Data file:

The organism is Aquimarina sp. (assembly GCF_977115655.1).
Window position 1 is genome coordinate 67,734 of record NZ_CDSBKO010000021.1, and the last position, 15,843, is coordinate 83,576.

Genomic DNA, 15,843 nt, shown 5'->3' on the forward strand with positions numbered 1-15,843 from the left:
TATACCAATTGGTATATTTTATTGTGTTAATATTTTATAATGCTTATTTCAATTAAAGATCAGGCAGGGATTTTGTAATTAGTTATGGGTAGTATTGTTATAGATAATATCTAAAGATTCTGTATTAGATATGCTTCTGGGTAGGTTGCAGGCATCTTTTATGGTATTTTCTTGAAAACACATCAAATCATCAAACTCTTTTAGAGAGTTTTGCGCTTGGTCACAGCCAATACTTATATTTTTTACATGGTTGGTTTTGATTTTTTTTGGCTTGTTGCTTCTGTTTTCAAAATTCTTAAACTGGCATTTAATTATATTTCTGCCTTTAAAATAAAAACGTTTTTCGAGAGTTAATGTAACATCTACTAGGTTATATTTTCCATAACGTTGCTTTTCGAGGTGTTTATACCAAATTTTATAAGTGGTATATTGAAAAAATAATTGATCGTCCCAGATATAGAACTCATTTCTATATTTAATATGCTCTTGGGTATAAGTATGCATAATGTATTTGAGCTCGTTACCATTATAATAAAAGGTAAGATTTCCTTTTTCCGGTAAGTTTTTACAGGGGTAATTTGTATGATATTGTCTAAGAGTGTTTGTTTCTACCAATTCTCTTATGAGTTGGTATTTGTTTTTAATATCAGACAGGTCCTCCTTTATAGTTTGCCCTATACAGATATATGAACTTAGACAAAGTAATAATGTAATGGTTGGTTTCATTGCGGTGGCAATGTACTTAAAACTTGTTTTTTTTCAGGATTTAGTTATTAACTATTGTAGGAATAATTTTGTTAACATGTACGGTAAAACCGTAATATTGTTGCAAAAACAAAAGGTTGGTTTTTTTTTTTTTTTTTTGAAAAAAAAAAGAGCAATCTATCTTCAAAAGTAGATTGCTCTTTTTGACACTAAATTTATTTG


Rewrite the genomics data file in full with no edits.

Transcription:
The organism is Aquimarina sp. (assembly GCF_977115655.1).
Window position 1 is genome coordinate 67,734 of record NZ_CDSBKO010000021.1, and the last position, 15,843, is coordinate 83,576.

Genomic DNA, 15,843 nt, shown 5'->3' on the forward strand with positions numbered 1-15,843 from the left:
TATACCAATTGGTATATTTTATTGTGTTAATATTTTATAATGCTTATTTCAATTAAAGATCAGGCAGGGATTTTGTAATTAGTTATGGGTAGTATTGTTATAGATAATATCTAAAGATTCTGTATTAGATATGCTTCTGGGTAGGTTGCAGGCATCTTTTATGGTATTTTCTTGAAAACACATCAAATCATCAAACTCTTTTAGAGAGTTTTGCGCTTGGTCACAGCCAATACTTATATTTTTTACATGGTTGGTTTTGATTTTTTTTGGCTTGTTGCTTCTGTTTTCAAAATTCTTAAACTGGCATTTAATTATATTTCTGCCTTTAAAATAAAAACGTTTTTCGAGAGTTAATGTAACATCTACTAGGTTATATTTTCCATAACGTTGCTTTTCGAGGTGTTTATACCAAATTTTATAAGTGGTATATTGAAAAAATAATTGATCGTCCCAGATATAGAACTCATTTCTATATTTAATATGCTCTTGGGTATAAGTATGCATAATGTATTTGAGCTCGTTACCATTATAATAAAAGGTAAGATTTCCTTTTTCCGGTAAGTTTTTACAGGGGTAATTTGTATGATATTGTCTAAGAGTGTTTGTTTCTACCAATTCTCTTATGAGTTGGTATTTGTTTTTAATATCAGACAGGTCCTCCTTTATAGTTTGCCCTATACAGATATATGAACTTAGACAAAGTAATAATGTAATGGTTGGTTTCATTGCGGTGGCAATGTACTTAAAACTTGTTTTTTTTCAGGATTTAGTTATTAACTATTGTAGGAATAATTTTGTTAACATGTACGGTAAAACCGTAATATTGTTGCAAAAACAAAAGGTTGGTTTTTTTTTTTTTTTTTTGAAAAAAAAAAGAGCAATCTATCTTCAAAAGTAGATTGCTCTTTTTGACACTAAATTTATTTG